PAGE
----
TrapCall being seen as a technology that may invite troubles for abuse victims

TrapCall being seen as a technology that may invite troubles for abuse victims The domestic abuse advocates are getting really angry about the latest technology, which eliminates anonymous callers by exposing their phone numbers and sometimes even their addresses, as they are of the viewpoint that the product may put victims at risk.

The basic aim of TrapCall, which was launched Tuesday, was to unblock and reveal callers' identities and numbers even after individuals have tried to block the information.

Since the early 1990's, when Caller ID was introduced; telephone users have been successful in blocking personal information from showing up. During the past, people use to hide their identity when making outgoing calls by either dialing *-6-7 before placing a call or asking their phone company to always hide their number.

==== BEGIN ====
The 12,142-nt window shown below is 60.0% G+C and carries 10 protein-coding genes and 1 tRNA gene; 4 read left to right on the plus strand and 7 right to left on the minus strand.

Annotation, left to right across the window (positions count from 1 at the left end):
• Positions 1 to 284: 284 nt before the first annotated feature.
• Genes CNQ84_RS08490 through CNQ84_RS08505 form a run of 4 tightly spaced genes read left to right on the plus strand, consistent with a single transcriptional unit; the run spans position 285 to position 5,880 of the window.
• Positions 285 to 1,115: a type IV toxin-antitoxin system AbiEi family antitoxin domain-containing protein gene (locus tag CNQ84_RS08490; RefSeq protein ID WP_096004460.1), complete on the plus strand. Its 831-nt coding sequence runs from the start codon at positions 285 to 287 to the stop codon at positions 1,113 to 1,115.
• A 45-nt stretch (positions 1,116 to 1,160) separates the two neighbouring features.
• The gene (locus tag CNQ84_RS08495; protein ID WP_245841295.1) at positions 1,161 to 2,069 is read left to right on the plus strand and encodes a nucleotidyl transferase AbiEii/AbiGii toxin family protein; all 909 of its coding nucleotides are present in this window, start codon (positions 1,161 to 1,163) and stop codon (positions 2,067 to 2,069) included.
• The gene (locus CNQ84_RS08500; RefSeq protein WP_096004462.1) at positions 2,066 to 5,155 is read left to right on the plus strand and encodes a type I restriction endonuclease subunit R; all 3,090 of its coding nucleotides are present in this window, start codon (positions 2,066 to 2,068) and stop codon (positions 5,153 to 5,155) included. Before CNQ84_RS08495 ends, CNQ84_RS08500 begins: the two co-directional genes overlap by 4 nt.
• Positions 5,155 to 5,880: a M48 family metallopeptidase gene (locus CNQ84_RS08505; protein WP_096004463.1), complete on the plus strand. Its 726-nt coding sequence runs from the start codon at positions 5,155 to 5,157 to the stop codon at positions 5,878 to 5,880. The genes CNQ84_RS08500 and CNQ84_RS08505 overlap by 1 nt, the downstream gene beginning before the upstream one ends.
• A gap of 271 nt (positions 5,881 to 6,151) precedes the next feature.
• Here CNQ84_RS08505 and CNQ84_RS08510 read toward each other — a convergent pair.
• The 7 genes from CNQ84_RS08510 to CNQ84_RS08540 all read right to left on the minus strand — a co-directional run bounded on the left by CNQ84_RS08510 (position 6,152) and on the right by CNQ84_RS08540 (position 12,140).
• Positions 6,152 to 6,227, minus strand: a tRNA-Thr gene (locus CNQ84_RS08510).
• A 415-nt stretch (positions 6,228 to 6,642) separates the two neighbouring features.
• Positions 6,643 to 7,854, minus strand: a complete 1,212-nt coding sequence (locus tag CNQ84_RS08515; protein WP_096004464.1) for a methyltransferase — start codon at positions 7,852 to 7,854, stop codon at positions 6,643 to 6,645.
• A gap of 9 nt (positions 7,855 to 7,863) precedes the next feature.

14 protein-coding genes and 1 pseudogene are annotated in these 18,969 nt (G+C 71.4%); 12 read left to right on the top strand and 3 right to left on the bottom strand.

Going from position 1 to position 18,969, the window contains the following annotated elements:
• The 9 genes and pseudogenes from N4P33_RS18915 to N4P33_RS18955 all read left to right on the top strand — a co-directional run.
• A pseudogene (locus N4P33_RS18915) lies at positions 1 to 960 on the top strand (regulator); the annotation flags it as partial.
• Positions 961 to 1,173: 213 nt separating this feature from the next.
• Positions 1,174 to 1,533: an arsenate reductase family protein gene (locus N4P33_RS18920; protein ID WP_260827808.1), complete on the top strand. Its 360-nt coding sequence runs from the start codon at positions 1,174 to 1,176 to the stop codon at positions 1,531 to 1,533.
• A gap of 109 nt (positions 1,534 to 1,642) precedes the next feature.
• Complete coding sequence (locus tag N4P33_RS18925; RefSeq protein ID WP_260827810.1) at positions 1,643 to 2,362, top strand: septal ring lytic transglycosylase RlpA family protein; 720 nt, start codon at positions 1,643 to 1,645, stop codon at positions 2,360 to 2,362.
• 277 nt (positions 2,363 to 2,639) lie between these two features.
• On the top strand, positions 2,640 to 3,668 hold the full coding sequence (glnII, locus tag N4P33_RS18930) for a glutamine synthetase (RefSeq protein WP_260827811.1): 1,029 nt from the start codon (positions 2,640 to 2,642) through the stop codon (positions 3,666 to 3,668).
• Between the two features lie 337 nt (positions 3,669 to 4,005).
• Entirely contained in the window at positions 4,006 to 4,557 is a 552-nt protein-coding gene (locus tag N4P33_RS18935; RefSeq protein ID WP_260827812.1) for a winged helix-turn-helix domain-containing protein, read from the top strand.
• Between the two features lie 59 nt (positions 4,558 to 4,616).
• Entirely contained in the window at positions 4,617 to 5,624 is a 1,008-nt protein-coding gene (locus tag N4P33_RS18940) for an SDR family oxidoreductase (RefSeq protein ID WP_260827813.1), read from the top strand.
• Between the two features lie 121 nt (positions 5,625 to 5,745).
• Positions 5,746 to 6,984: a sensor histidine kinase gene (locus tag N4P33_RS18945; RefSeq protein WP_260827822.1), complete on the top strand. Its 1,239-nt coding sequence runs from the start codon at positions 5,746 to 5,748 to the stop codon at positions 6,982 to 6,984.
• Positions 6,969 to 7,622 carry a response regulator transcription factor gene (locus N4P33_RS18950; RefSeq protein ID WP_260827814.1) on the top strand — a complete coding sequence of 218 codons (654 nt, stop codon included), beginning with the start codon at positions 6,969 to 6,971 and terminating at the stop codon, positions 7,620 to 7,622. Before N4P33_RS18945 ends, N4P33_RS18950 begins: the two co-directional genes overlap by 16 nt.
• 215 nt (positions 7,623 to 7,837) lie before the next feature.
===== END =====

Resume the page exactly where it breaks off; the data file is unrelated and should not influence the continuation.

TrapCall has ensured people that they would be able to see the phone number and even the home address of the person calling them. It does not matter even if the caller has blocked Caller ID which has upset the domestic abuse organizations.

It is being argued by abuse victims advocates that victims could be put in harm's way by TrapCall as they rely on blocking Caller ID when communicating with abusers in daily life.

Cindy Southworth, the director of the Safety Net Project at the National Network to End Domestic Violence in Washington, D. C said, "I'm quite concerned about TrapCall. When Caller ID first came out, phone companies worked very closely with domestic violence advocates to make sure victims could make anonymous calls and this strips away that anonymity."

However, the president of the company that makes TrapCall reported, "The technology was developed with domestic abuse victims in mind, to let them always see who is calling them."

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